We can only improve the lives of our members, like those planning stike action at McDonalds, through solidarity.

The campaign to defend and extend free movement – highlighted by the launch of the Labour Campaign for Free Movement this month – is being seen in some circles as a back door strategy to re-run the EU referendum. If that was truly the case, then I don't think Unions like mine (the BFAWU) would be involved, especially as we campaigned to leave the EU ourselves.

In stark contrast to the rhetoric used by many sections of the Leave campaign, our argument wasn’t driven by fear and paranoia about migrant workers. A good number of the BFAWU’s membership is made up of workers not just from the EU, but from all corners of the world. They make a positive contribution to the industry that we represent. These people make a far larger and important contribution to our society and our communities than the wealthy Brexiteers, who sought to do nothing other than de-humanise them, cheered along by a rabid, right-wing press. 

Those who are calling for end to freedom of movement fail to realise that it’s people, rather than land and borders that makes the world we live in. Division works only in the interest of those that want to hold power, control, influence and wealth. Unfortunately, despite a rich history in terms of where division leads us, a good chunk of the UK population still falls for it. We believe that those who live and work here or in other countries should have their skills recognised and enjoy the same rights as those born in that country, including the democratic right to vote. 

Workers born outside of the UK contribute more than £328 million to the UK economy every day. Our NHS depends on their labour in order to keep it running; the leisure and hospitality industries depend on them in order to function; the food industry (including farming to a degree) is often propped up by their work.

The real architects of our misery and hardship reside in Westminster. It is they who introduced legislation designed to allow bosses to act with impunity and pay poverty wages. The only way we can really improve our lives is not as some would have you believe, by blaming other poor workers from other countries, it is through standing together in solidarity. By organising and combining that we become stronger as our fabulous members are showing through their decision to ballot for strike action in McDonalds.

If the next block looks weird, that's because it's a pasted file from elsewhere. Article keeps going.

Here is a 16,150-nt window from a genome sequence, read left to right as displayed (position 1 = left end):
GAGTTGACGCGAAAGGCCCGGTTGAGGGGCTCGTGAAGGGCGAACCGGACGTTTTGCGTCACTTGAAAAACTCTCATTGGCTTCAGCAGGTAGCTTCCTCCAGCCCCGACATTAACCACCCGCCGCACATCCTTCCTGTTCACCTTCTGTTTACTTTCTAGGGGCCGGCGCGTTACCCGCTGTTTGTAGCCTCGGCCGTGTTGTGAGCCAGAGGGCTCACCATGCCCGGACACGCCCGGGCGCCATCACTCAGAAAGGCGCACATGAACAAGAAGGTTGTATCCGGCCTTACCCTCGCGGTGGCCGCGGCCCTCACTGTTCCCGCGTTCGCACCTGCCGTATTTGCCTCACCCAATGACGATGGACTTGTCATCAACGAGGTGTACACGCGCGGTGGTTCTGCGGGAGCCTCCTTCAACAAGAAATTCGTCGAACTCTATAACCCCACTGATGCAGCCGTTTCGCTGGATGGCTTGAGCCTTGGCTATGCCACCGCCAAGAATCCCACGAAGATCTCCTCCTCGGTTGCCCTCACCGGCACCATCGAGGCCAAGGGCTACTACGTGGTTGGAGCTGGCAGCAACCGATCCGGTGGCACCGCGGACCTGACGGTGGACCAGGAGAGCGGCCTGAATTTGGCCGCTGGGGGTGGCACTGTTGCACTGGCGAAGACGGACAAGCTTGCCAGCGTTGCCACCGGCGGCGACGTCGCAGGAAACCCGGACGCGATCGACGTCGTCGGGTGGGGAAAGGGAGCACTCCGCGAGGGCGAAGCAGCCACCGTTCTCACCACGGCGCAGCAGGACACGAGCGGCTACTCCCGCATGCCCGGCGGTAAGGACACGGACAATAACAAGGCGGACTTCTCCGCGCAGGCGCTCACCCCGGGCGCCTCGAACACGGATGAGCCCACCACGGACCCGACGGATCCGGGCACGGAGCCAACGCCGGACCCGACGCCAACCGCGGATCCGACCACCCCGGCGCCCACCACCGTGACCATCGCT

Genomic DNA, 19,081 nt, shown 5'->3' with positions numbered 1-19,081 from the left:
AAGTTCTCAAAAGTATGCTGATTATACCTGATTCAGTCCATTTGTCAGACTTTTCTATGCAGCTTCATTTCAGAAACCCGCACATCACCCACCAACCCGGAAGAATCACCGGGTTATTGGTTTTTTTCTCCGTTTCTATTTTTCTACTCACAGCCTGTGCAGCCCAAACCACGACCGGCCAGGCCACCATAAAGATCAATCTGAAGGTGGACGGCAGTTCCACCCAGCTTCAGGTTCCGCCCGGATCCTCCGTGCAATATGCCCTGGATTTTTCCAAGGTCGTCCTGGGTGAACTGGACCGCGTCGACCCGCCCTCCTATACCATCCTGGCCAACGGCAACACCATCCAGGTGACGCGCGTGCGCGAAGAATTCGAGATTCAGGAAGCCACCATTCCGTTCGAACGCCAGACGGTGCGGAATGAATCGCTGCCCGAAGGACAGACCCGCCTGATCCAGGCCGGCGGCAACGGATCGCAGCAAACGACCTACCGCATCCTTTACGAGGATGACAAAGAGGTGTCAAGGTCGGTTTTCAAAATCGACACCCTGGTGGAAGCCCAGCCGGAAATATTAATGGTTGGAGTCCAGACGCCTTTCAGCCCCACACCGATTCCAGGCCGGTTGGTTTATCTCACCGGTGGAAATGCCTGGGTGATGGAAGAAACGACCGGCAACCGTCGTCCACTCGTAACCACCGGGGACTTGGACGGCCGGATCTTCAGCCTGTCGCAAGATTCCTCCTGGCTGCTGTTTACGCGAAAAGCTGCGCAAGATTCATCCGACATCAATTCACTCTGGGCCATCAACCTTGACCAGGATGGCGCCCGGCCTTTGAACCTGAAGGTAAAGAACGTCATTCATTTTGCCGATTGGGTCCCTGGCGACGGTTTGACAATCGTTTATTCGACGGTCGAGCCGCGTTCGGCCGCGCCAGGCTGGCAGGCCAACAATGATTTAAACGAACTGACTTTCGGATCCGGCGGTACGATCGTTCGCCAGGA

Our members in McDonalds are both born in the UK and outside the UK, and where the bosses have separated groups of workers by pitting certain nationalities against each other, the workers organised have stood together and fought to win change for all, even organising themed social events to welcome each other in the face of the bosses ‘attempts to create divisions in the workplace.

Our union has held the long term view that we should have a planned economy with an ability to own and control the means of production. Our members saw the EU as a gravy train, working in the interests of wealthy elites and industrial scale tax avoidance. They felt that leaving the EU would give the UK the best opportunity to renationalise our key industries and begin a programme of manufacturing on a scale that would allow us to be self-sufficient and independent while enjoying solid trading relationships with other countries. Obviously, a key component in terms of facilitating this is continued freedom of movement.

Many of our members come from communities that voted to leave the EU. They are a reflection of real life that the movers and shakers in both the Leave and Remain campaigns took for granted. We weren’t surprised by the outcome of the EU referendum; after decades of politicians heaping blame on the EU for everything from the shape of fruit to personal hardship, what else could we possibly expect? However, we cannot allow migrant labour to remain as a political football to give succour to the prejudices of the uninformed. Given the same rights and freedoms as UK citizens, foreign workers have the ability to ensure that the UK actually makes a success of Brexit, one that benefits the many, rather than the few.

Ian Hodon is President of the Bakers and Allied Food Workers Union and founding signatory of the Labour Campaign for Free Movement.